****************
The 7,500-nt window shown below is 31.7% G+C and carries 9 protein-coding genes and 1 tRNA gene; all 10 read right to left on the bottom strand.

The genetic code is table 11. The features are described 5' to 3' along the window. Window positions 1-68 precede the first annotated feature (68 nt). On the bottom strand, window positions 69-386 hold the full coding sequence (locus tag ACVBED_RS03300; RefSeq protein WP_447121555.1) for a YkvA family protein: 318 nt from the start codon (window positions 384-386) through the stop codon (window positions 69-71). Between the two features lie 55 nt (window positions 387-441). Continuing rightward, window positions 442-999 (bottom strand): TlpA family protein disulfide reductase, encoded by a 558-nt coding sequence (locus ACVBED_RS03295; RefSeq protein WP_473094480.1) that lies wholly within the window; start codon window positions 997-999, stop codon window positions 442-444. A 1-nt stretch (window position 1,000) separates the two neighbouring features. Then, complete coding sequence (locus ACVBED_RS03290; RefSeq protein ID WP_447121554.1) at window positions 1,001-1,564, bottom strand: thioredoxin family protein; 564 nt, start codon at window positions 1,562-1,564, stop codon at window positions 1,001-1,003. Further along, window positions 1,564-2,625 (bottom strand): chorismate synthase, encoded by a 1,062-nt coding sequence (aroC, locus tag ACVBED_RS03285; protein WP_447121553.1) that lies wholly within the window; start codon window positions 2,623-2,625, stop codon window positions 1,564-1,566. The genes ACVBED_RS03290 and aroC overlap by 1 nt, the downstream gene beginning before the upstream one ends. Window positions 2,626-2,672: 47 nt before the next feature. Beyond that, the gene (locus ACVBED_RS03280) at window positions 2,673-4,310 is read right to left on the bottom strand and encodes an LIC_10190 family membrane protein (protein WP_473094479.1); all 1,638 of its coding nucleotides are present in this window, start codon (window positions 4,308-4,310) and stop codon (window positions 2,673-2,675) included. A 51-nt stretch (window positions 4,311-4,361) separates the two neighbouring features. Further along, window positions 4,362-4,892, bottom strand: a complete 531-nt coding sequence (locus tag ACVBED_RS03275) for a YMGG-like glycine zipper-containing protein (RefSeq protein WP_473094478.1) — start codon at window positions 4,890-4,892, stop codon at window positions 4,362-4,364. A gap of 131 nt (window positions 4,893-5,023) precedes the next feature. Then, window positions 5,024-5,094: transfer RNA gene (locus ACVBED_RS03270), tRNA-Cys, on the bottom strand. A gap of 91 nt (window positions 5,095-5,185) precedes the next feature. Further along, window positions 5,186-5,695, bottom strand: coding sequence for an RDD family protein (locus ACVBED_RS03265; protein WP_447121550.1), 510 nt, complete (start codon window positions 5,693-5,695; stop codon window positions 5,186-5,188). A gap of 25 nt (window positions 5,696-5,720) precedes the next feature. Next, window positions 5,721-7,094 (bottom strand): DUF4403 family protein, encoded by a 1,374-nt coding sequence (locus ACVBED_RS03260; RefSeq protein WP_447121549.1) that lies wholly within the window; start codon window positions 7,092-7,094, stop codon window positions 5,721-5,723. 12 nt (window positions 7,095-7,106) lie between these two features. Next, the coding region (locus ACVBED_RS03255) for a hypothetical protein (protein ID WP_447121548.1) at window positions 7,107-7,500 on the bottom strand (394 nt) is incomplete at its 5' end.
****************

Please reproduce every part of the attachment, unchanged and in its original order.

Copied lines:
The 7,500-nt window shown below is 31.7% G+C and carries 9 protein-coding genes and 1 tRNA gene; all 10 read right to left on the bottom strand.

The genetic code is table 11. The features are described 5' to 3' along the window. Window positions 1-68 precede the first annotated feature (68 nt). On the bottom strand, window positions 69-386 hold the full coding sequence (locus tag ACVBED_RS03300; RefSeq protein WP_447121555.1) for a YkvA family protein: 318 nt from the start codon (window positions 384-386) through the stop codon (window positions 69-71). Between the two features lie 55 nt (window positions 387-441). Continuing rightward, window positions 442-999 (bottom strand): TlpA family protein disulfide reductase, encoded by a 558-nt coding sequence (locus ACVBED_RS03295; RefSeq protein WP_473094480.1) that lies wholly within the window; start codon window positions 997-999, stop codon window positions 442-444. A 1-nt stretch (window position 1,000) separates the two neighbouring features. Then, complete coding sequence (locus ACVBED_RS03290; RefSeq protein ID WP_447121554.1) at window positions 1,001-1,564, bottom strand: thioredoxin family protein; 564 nt, start codon at window positions 1,562-1,564, stop codon at window positions 1,001-1,003. Further along, window positions 1,564-2,625 (bottom strand): chorismate synthase, encoded by a 1,062-nt coding sequence (aroC, locus tag ACVBED_RS03285; protein WP_447121553.1) that lies wholly within the window; start codon window positions 2,623-2,625, stop codon window positions 1,564-1,566. The genes ACVBED_RS03290 and aroC overlap by 1 nt, the downstream gene beginning before the upstream one ends. Window positions 2,626-2,672: 47 nt before the next feature. Beyond that, the gene (locus ACVBED_RS03280) at window positions 2,673-4,310 is read right to left on the bottom strand and encodes an LIC_10190 family membrane protein (protein WP_473094479.1); all 1,638 of its coding nucleotides are present in this window, start codon (window positions 4,308-4,310) and stop codon (window positions 2,673-2,675) included. A 51-nt stretch (window positions 4,311-4,361) separates the two neighbouring features. Further along, window positions 4,362-4,892, bottom strand: a complete 531-nt coding sequence (locus tag ACVBED_RS03275) for a YMGG-like glycine zipper-containing protein (RefSeq protein WP_473094478.1) — start codon at window positions 4,890-4,892, stop codon at window positions 4,362-4,364. A gap of 131 nt (window positions 4,893-5,023) precedes the next feature. Then, window positions 5,024-5,094: transfer RNA gene (locus ACVBED_RS03270), tRNA-Cys, on the bottom strand. A gap of 91 nt (window positions 5,095-5,185) precedes the next feature. Further along, window positions 5,186-5,695, bottom strand: coding sequence for an RDD family protein (locus ACVBED_RS03265; protein WP_447121550.1), 510 nt, complete (start codon window positions 5,693-5,695; stop codon window positions 5,186-5,188). A gap of 25 nt (window positions 5,696-5,720) precedes the next feature. Next, window positions 5,721-7,094 (bottom strand): DUF4403 family protein, encoded by a 1,374-nt coding sequence (locus ACVBED_RS03260; RefSeq protein WP_447121549.1) that lies wholly within the window; start codon window positions 7,092-7,094, stop codon window positions 5,721-5,723. 12 nt (window positions 7,095-7,106) lie between these two features. Next, the coding region (locus ACVBED_RS03255) for a hypothetical protein (protein ID WP_447121548.1) at window positions 7,107-7,500 on the bottom strand (394 nt) is incomplete at its 5' end.